Read The Forest of Hands and Teeth to find out how Mary and her loved ones fare in the zombie apocalypse. While this nail-biting thriller has some truly scary moments, it also has some truly beautiful moments. Carrie Ryan's lyrical language laps over the reader like Mary's coveted ocean waves, gently pulling you in deeper. Looking for more suspenseful and interesting summer reads? Check out The Hunger Games by Suzanne Collins and the Fablehaven series by Brandon Mull.

Tuesday, May 25, 2010

Tuesday's New DVD Releases

Here are the releases for June 1st;

Alice in Wonderland - Tumble down the rabbit hole with Alice for a fantastical new adventure from Walt Disney Pictures and Tim Burton. Inviting and magical, ALICE IN WONDERLAND is an imaginative new twist on some of the most beloved stories of all time. Alice (Mia Wasikowska), now 19 years old, returns to the whimsical world she first entered as a child and embarks on a journey to discover her true destiny. Wonderland is a world beyond your imagination and unlike anything you’ve seen before. The extraordinary characters you’ve loved come to life richer and more colorful than ever. There’s the Mad Hatter (Johnny Depp), the White Queen (Anne Hathaway), the Red Queen (Helena Bonham Carter), the White Rabbit (Michael Sheen) and more. A triumphant cinematic experience – ALICE IN WONDERLAND is an incredible feast for your eyes, ears and heart that will captivate audiences of all sizes.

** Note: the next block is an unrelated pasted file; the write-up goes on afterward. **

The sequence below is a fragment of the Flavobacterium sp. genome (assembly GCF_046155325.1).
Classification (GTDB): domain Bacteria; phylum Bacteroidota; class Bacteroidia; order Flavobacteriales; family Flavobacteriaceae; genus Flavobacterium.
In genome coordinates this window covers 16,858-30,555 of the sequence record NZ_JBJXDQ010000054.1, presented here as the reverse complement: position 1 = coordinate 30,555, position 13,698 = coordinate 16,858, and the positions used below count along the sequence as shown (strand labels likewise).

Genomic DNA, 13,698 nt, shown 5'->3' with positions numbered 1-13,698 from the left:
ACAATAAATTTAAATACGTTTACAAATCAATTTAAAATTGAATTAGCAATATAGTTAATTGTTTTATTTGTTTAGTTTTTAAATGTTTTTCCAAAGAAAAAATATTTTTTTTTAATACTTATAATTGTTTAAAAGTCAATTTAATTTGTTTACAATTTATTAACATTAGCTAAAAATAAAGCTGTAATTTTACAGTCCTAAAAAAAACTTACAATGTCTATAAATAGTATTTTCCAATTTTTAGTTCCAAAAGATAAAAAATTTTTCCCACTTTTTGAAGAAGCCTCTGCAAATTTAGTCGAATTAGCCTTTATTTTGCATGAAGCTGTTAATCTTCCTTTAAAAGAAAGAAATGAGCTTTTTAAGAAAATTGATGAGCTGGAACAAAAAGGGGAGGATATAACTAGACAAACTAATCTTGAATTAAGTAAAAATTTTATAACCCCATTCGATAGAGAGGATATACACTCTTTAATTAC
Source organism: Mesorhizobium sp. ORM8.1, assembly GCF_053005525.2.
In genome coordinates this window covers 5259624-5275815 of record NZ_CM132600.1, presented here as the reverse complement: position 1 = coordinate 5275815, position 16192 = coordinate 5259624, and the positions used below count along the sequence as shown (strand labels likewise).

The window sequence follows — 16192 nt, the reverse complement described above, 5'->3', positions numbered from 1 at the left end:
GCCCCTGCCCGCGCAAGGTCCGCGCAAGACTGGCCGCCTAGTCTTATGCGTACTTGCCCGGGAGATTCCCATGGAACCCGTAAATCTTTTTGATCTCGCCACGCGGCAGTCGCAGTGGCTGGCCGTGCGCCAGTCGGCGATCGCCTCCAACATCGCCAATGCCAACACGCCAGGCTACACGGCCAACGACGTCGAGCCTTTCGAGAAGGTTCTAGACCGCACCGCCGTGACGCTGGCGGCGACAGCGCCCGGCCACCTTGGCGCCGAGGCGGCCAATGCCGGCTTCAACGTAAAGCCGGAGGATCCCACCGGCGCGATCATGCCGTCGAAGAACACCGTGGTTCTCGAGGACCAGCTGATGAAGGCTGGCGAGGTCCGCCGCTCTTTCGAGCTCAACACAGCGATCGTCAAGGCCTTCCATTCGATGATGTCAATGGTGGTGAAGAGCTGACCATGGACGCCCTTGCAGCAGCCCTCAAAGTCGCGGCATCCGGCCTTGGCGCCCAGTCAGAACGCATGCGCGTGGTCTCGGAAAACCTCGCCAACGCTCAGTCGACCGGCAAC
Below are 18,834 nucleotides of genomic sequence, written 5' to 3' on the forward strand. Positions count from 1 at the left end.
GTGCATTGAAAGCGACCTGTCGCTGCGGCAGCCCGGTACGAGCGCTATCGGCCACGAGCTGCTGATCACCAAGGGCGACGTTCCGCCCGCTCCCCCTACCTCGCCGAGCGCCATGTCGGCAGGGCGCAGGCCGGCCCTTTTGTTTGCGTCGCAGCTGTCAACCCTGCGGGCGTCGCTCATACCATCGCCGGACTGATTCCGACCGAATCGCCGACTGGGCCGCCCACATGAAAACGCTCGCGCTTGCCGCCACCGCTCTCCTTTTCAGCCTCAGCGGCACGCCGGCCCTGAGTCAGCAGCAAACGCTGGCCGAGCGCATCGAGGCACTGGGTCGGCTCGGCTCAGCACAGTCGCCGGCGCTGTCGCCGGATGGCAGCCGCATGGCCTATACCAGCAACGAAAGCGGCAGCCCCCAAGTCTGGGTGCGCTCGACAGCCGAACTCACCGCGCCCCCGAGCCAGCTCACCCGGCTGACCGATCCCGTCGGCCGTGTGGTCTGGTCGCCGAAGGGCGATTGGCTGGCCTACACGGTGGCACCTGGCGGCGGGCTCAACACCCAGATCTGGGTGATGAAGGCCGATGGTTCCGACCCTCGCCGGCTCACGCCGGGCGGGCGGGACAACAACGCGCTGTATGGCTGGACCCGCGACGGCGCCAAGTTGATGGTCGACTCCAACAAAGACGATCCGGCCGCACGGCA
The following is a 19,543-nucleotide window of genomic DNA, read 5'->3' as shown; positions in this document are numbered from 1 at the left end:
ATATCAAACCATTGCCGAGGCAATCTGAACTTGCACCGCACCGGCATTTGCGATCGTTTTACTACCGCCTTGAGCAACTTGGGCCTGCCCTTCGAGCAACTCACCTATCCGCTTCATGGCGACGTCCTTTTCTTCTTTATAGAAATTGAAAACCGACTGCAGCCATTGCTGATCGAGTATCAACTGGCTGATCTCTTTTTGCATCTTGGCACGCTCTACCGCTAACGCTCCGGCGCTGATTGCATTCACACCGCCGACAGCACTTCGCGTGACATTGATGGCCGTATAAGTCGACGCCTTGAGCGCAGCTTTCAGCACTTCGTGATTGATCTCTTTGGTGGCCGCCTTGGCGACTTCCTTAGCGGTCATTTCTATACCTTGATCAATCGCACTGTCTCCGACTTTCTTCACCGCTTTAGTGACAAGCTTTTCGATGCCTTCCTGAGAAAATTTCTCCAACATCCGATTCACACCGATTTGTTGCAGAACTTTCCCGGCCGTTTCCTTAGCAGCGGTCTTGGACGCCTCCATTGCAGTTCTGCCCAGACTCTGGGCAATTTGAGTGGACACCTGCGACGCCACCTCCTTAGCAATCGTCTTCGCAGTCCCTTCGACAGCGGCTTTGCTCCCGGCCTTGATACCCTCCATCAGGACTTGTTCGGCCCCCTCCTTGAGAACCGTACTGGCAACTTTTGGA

The Wolfman - Academy Award winners Anthony Hopkins and Benicio Del Toro tear up the screen in this action-packed thriller. Lawrence Talbot (Del Toro) is lured back to his family estate to investigate the savage murder of his brother by a bloodthirsty beast. There, Talbot must confront his childhood demons, his estranged father (Hopkins), his brother’s grieving fiancĂ©e (Emily Blunt) and a suspicious Scotland Yard Inspector (Hugo Weaving). When Talbot is bitten by the creature, he becomes eternally cursed and soon discovers a fate far worse than death. Inspired by the classic Universal film that launched a legacy of horror, The Wolfman brings the myth of a cursed man back to its iconic origins.

This week’s release with the most requests is Dear John with 702 requests.

Saturday, May 22, 2010

Urban Fiction Author for May – Connie Briscoe


Title: Can’t Get Enough
Author: Connie Briscoe
Genre: Urban Fiction

The memorable men and women of P.G. County are back in Connie Briscoe's wickedly funny and deliciously daring novel of romance and betrayal, dangerous choices and seductive second chances."""This romp of a read combines lush settings, humorous dialogue and outrageous behavior . . ." "Ebony" magazine wrote of "P.G. County," Connie Briscoe's first excursion into the world of the overprivileged and undersatisfied inhabitants of an elite suburb of Washington, D.C. Readers will be delighted to learn that their mischievous machinations and meddlesome ways reach new heights--and sink to new depths--in CAN'T GET ENOUGH, the much-anticipated follow-up to "P.G. County,"